DAAWO VIDEO:DEG DEG Dowlad Qadar Oo Engeero Dhisi Laga Wadooyinka Muqdisho Usoo Dirtey Muqdisho,Qaabka Wadooyink

28-kii bishii November ee sanadkii tagay, dowladaha Soomaaliya iyo Qatar ayaa magaalada Muqdisho ku kala saxiixday heshiis ku saabsan hir-gelinta mashaariic horumarineed oo ay Qadar ka fulineyso Soomaaliya.

Mashaariicdan oo ku kacaya 200 oo milyan oo doollar ayaa waxay isugu jireen dhismaha waddooyinka ka baxa Muqdisho ee aada magaalooyinka Afgooye iyo Jowhar ee gobollada Shabeellaha Dhexe iyo Shabeellaha Hoose, iyo shaqo abuur loo sameynayo dhalin-yarada.

Haddaba, maanta ayaa wafdi ka socda Qadar oo ay ku jiraan injineerro la sheegey inay dhisayaan waddooyinkan waxey tageen halka ay shaqada dhismaha jidadkan ka billaabayaan.

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Marqaan Media Group.

Kala Xirir.

Email:Saxafi12@gmail.com

4 Comments

  1. SHARE THE NATIONAL CAKE, OTHERWISE…

    A series of serious risks will cause the recovering Somalia to faulter again. I and many like minded citizens have a contention against two trends that we are witnessing taking hold in Mogadishu:

    (a) the dysfunctional system of government and power-sharing and the centralizing of infrastructure development only in the federal capital

    (b) the bad approach being taken with regard to the country’s international relations.

    As for the former, the emerging trend is one characterised by the lack of proper coordination of, and cooperation between the various branches of government. Bounderies are not yet clearly defined which has caused a kind of an impasse at top level. There is also a total lack of civic discipline compounded further by an absence of an established and effective judicial system to instil order and discipline. Above all, there is hardly a civil service that functions accordingly and efficiently to ensure a smooth running of government departments. The idea that the head of state and his prime minister should directly manage every government department is both ridiculous and counter-productive.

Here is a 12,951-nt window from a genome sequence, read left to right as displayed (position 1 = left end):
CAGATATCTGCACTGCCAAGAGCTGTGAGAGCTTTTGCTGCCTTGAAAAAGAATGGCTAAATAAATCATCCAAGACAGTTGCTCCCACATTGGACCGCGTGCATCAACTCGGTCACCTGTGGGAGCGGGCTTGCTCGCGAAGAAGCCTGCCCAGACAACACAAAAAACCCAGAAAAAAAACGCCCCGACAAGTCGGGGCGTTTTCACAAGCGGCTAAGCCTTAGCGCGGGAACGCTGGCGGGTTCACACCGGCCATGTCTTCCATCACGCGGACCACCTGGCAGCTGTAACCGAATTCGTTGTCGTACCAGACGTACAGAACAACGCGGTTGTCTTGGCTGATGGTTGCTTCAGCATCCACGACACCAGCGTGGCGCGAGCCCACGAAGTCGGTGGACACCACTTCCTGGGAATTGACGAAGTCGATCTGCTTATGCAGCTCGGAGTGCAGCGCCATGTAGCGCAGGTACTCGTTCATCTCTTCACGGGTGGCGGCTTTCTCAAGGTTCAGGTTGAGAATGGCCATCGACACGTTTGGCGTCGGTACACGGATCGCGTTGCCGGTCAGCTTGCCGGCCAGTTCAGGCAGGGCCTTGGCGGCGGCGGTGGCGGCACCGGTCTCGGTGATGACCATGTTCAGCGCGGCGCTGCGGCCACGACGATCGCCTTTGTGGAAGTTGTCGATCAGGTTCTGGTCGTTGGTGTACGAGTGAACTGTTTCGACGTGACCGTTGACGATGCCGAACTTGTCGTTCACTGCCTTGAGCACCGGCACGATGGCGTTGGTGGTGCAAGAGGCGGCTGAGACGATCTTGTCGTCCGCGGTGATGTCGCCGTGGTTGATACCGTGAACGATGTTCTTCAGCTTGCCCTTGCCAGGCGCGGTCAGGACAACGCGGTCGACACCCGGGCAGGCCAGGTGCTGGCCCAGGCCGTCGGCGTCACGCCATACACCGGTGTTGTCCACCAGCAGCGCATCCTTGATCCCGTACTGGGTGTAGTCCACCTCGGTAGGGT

2. As for the latter, the clearly emerging trend is one that is classified as “bad economics”. Somalia collapsed as a consequence of all the ailments linked with the centralization of power and progress in and around the capital city. Corruption slowly festered and the rest of the country decayed as a result of the regions haemorrhaging talent and manpower to the capital as well as being deprived of their fair share of the national cake.

    The very same trend, mostly associated with countries with a centralized form of government or dictatorships, is taking hold in Mogadishu. This is quite disturbing and a quick rethink is urgently required to reverse it before things begin falling apart. Two remedies are crucial here:

  3. (c) for the government to change its current “cup-in-hand” approach with regard to the developments being delivered on a charitable basis. The right approach should be one whereby Somalia, albeit a poor country, enters into mutual trade partnerships with the interested countries – as equals. That is the right approach to effectively develop a poor country’s economy and avoid being exploited.

    (d) for the federal government and the regional states to formalize an effective national economic plan that gives them the vision and framework to diversify both the country’s productivity and development programmes. Allow the regions retain their working populations and deliver development locally, rather than the federal capital sacking the life out of them, which would be disastrous in the end. In economics and politics, getting it right the first time really matters and makes all the difference.

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